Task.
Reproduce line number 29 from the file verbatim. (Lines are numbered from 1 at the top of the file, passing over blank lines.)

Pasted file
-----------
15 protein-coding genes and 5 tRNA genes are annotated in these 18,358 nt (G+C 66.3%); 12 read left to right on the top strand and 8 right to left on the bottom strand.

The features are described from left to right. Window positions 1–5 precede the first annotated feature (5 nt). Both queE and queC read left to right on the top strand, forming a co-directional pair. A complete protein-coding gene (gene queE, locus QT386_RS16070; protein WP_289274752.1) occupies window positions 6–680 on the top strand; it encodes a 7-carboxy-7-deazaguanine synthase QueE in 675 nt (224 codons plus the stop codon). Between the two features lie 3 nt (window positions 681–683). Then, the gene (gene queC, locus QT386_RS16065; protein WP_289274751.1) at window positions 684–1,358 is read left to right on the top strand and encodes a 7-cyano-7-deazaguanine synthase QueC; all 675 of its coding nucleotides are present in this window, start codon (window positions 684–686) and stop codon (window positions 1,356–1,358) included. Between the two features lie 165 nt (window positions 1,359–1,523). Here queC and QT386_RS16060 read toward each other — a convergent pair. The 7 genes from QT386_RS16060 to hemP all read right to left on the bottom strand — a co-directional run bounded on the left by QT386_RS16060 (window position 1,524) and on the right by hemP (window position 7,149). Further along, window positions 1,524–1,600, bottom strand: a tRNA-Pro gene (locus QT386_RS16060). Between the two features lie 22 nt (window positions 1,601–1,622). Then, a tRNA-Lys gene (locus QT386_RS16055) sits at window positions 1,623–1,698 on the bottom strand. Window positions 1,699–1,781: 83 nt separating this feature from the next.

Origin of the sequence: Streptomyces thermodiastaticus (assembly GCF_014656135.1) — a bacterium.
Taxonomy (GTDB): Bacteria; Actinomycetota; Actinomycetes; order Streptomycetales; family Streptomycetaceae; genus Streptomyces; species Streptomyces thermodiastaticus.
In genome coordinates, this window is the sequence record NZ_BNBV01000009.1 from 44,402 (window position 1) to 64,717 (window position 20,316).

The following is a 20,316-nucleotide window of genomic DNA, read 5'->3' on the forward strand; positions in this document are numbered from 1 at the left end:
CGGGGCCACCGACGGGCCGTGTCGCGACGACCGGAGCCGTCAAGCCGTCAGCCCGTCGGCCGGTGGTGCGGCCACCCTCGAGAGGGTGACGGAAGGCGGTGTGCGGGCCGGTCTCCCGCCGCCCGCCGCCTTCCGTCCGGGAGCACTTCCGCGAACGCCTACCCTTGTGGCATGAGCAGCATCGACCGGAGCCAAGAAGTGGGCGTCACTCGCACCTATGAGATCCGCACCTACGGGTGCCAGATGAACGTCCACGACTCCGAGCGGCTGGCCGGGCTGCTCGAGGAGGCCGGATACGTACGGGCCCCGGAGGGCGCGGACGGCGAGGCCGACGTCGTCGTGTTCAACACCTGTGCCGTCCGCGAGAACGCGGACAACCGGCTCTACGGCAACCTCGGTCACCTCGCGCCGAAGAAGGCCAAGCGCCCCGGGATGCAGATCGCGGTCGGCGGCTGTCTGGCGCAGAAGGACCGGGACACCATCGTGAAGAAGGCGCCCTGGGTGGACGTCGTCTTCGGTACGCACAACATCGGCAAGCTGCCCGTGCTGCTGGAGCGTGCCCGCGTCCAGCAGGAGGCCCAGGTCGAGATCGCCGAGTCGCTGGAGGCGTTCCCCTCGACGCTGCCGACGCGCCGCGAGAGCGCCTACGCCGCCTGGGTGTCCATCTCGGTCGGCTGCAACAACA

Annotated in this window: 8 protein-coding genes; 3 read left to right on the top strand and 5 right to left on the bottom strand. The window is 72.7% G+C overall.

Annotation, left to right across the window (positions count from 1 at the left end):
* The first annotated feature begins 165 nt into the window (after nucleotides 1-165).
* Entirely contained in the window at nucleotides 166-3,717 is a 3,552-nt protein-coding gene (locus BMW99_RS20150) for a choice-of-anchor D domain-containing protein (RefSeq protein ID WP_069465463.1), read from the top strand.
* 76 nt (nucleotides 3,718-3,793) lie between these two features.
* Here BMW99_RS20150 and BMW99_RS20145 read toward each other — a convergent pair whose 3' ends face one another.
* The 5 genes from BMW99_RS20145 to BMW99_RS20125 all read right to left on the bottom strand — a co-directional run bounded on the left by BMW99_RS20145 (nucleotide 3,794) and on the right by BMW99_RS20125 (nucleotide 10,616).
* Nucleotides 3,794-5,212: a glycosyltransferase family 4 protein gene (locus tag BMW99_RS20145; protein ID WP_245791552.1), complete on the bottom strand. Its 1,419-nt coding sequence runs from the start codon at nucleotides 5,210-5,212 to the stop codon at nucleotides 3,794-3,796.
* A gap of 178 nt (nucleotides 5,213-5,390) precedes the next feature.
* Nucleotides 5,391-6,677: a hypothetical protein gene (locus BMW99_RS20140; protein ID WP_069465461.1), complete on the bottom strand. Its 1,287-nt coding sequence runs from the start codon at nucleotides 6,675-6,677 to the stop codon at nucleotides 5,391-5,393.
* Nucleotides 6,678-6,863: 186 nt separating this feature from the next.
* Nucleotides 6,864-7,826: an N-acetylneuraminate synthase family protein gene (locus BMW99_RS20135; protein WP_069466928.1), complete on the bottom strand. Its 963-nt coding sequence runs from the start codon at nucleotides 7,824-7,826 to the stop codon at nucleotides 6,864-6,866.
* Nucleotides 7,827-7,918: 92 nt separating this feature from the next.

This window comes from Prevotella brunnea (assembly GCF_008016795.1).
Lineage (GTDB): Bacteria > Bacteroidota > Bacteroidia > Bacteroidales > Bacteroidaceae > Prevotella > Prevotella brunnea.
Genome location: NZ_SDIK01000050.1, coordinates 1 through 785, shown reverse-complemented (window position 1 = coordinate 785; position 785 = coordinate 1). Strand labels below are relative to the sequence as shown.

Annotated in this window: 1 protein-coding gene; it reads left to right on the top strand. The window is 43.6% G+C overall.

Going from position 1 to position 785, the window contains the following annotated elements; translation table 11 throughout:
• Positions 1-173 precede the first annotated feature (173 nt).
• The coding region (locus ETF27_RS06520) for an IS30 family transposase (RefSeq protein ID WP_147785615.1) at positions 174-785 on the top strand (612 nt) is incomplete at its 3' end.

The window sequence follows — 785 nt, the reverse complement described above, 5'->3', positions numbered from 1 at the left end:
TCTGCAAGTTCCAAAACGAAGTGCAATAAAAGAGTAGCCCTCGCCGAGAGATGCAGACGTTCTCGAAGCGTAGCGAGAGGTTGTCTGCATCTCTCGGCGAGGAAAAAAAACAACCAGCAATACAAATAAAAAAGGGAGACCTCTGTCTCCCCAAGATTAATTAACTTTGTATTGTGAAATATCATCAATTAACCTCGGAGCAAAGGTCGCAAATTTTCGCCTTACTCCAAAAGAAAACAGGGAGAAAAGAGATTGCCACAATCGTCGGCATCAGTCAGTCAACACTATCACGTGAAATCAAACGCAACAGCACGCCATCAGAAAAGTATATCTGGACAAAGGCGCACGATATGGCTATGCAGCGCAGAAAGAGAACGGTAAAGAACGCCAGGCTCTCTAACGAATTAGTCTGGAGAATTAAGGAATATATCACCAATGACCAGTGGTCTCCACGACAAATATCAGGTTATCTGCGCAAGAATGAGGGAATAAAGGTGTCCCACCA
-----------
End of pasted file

TCTGCAAGTTCCAAAACGAAGTGCAATAAAAGAGTAGCCCTCGCCGAGAGATGCAGACGTTCTCGAAGCGTAGCGAGAGGTTGTCTGCATCTCTCGGCGAGGAAAAAAAACAACCAGCAATACAAATAAAAAAGGGAGACCTCTGTCTCCCCAAGATTAATTAACTTTGTATTGTGAAATATCATCAATTAACCTCGGAGCAAAGGTCGCAAATTTTCGCCTTACTCCAAAAGAAAACAGGGAGAAAAGAGATTGCCACAATCGTCGGCATCAGTCAGTCAACACTATCACGTGAAATCAAACGCAACAGCACGCCATCAGAAAAGTATATCTGGACAAAGGCGCACGATATGGCTATGCAGCGCAGAAAGAGAACGGTAAAGAACGCCAGGCTCTCTAACGAATTAGTCTGGAGAATTAAGGAATATATCACCAATGACCAGTGGTCTCCACGACAAATATCAGGTTATCTGCGCAAGAATGAGGGAATAAAGGTGTCCCACCA